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Hi guys. I’m currently having 2 docker containers in AWS ECS serve the Clojure based backend for a service I’m developing. They have a HTTPS/WSS load balancer in front (`AWS ELB`). The backend is completely stateless, except of course for the database. This all works perfectly, until I need to push data to the connected users, via Sente ( based websockets based on recent changes. The changes come from a single user, and arrives via the connected websocket. The changes need to be communicated to the other connected users. Problem is that the other users sockets are connected to only one of the containers, which may not necessarily be the same container as the initiating user is connected to. In other words - the atom containing the connected users are split between the 2 containers. Do any of you guys have a simple way of centralizing this notion of connected users? I’m thinking about using Datomic to store the connected users (thus distributing the connected users via the Datomic Peers), but are there better/simpler ways of ensuring a single repository of websocket-connected users across containers?


@luposlip memcache or redis are good ways to store sessions


the simplest fix is to use polling, not websockets 😄


websockets can make session tracking pretty hairy, so i prefer polling unless there's a compelling reason not to


and with datomic especially, polling is an awesome way to do it


since the data you're polling via datomic query is automatically edge-cached, usually


Thanks @alandipert. I’m not exactly sure I get what you mean about polling. Is it long polling vs. websockets you refer to? The auth part is working really fine, and everything works really nice with both push and pull, as long as the push/pull is only needed between the user(s) connected to the same container.


right, long polling from browser to web server


ahh, but that will give me the same issue, because the user is still only connected to a single container, right?


"Polling via Datomic Query" - from the client?


long polling with a timeout of some kind, or just straight-up short polling even


but yeah, my experience with push has been: try to use websockets, sessions are hard, and i end up sending heartbeat messages anyway to show "problems connecting" flash msg in client


then i figure if i'm sending heartbeats, may as well just poll and simplify everything


when my poll hits the server, with datomic, to check if something is different is efficient, since the poll usually boils into a query that's been cached at that server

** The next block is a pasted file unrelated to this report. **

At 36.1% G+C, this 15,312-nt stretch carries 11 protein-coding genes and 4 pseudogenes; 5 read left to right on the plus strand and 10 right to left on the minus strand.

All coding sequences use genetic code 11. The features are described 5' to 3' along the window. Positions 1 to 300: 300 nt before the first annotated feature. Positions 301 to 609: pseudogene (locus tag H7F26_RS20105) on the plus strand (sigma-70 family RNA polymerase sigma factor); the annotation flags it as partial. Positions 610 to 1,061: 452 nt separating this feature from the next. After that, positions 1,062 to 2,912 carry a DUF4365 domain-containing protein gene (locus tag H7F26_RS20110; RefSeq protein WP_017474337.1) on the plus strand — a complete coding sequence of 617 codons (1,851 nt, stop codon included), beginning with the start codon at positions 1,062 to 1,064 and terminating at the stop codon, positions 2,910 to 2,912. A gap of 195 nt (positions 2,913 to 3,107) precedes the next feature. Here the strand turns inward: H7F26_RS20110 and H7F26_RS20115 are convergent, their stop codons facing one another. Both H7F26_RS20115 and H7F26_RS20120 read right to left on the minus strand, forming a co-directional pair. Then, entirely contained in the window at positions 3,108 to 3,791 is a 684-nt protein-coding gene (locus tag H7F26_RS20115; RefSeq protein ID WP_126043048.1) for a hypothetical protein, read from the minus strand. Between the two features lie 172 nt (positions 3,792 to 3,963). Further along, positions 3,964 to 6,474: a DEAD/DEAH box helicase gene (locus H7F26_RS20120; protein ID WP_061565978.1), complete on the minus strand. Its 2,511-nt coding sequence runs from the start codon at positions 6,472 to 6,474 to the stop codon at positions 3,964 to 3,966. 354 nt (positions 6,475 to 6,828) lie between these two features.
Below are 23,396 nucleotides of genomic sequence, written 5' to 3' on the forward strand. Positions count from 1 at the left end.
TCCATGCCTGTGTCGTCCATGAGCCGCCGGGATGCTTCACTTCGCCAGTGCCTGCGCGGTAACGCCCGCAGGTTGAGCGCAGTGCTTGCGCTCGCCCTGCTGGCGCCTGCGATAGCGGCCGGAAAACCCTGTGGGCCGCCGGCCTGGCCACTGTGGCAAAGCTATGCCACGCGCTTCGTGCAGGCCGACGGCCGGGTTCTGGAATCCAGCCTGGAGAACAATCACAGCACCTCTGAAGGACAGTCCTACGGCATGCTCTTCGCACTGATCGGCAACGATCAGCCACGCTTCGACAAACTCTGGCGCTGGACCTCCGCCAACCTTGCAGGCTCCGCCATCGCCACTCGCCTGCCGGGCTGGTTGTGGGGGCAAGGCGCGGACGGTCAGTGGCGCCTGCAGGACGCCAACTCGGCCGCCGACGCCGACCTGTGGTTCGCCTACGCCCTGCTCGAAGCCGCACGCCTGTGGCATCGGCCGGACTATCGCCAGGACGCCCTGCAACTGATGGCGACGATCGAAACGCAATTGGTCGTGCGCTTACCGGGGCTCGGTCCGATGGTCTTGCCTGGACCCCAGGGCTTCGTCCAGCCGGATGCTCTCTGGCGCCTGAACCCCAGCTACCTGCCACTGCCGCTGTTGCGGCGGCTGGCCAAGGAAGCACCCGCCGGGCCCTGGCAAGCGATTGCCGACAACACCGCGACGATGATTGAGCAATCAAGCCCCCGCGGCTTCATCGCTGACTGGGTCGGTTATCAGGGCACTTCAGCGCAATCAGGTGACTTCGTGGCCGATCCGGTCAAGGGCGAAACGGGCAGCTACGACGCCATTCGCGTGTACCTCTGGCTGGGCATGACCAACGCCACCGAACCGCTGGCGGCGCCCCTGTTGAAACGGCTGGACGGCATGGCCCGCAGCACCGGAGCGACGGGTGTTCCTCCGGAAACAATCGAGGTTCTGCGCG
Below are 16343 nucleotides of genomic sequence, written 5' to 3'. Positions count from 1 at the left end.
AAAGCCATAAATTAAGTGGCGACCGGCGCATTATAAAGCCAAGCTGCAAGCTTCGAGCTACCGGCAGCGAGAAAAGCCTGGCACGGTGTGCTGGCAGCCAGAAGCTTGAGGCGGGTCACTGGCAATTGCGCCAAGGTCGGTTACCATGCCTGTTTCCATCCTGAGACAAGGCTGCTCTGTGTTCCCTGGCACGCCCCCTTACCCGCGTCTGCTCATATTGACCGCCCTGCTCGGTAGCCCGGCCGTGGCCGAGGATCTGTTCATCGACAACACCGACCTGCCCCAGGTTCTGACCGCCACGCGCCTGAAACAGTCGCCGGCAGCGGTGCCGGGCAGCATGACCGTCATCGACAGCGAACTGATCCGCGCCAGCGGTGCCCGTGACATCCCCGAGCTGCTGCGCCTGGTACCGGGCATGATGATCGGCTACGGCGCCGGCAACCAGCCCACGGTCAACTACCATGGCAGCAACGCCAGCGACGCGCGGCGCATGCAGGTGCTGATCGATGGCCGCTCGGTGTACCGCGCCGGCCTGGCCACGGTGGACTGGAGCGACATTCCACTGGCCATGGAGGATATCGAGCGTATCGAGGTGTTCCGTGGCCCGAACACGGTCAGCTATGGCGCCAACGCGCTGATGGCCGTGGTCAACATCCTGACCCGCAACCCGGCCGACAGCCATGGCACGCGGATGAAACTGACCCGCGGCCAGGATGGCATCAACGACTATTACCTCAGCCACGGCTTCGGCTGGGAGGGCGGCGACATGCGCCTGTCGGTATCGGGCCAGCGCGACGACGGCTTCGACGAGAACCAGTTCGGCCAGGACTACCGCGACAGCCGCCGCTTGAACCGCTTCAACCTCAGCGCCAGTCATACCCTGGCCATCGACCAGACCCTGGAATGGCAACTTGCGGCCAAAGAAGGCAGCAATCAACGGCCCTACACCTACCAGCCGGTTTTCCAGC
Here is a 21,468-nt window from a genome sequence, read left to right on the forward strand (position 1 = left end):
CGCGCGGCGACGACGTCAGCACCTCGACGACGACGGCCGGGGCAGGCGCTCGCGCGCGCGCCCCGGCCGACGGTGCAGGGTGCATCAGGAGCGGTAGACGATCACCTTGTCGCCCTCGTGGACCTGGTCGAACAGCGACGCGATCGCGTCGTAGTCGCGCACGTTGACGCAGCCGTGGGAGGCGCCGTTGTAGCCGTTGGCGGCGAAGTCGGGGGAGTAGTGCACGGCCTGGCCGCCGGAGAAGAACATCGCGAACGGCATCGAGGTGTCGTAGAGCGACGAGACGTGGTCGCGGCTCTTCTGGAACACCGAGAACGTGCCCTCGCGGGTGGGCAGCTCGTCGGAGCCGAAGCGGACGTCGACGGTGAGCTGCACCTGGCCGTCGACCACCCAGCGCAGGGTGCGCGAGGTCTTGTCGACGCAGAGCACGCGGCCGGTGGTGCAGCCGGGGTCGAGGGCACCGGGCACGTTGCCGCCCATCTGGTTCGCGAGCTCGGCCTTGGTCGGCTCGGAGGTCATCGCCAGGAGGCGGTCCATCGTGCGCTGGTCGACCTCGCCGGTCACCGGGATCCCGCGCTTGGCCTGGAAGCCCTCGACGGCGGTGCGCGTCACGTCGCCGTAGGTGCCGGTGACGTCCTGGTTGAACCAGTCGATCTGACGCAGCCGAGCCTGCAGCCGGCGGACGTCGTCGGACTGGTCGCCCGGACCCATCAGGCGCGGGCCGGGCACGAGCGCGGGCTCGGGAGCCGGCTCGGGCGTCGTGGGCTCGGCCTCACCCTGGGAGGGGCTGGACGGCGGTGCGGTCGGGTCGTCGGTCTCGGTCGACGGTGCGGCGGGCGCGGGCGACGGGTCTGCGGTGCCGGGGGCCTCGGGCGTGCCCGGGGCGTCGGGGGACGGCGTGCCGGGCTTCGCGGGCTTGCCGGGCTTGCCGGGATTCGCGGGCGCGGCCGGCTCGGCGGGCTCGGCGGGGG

it seems like that for most people websockets are an indirect way to escape the problems of the database they're using, since their database probably doesn't stream changes to connected peers soundly


well, perhaps you’re right. At least Datomic solves the synchronization of the connected peers (as in backend containers/servers). But not the one of the connected users 🙂


whether a user is connected or not isn't something you can keep in datomic?


I also use “heartbeat” pings every 15 seconds. But they aren’t that necessary, because the Sente socket library actually emit events to signal socket disconnection etc. If you haven’t tried Sente, I’ll recommend you to look at it 😉


i'll check it out sometime, it's been years since i made something like this


the last thing was a video conference site


Yes, I can keep that in Datomic. And I think that’s the way to go. Then I don’t have to introduce an extra component to the mix.


Let me know if you need input when you look at it, will happily return your favor! 🙂


Thanks for your input.


@luposlip If you need real time and don't want to manage the web socket infrastructure you could check out something like or


Also nice input @kenny, will take a look at them. In the current project I don’t think I’ll use them though, because I’ve built everything (and it works), except the shared-across-containers repository of connected users.


yeah, for the project i cut my teeth on we looked at and were impressed by pusher, but couldn't use it because of HIPAA


ahh, good input. Can you use AWS in compliance with HIPAA?


parts of it, under various circumstances - depends what you need to store


we weren't on AWS either tho


it was a video chat app for doctors/patients, i'm pretty sure unless you're a healthcare app of some kind hipaa isn't a concern


and if it is, you need a lawyer to really know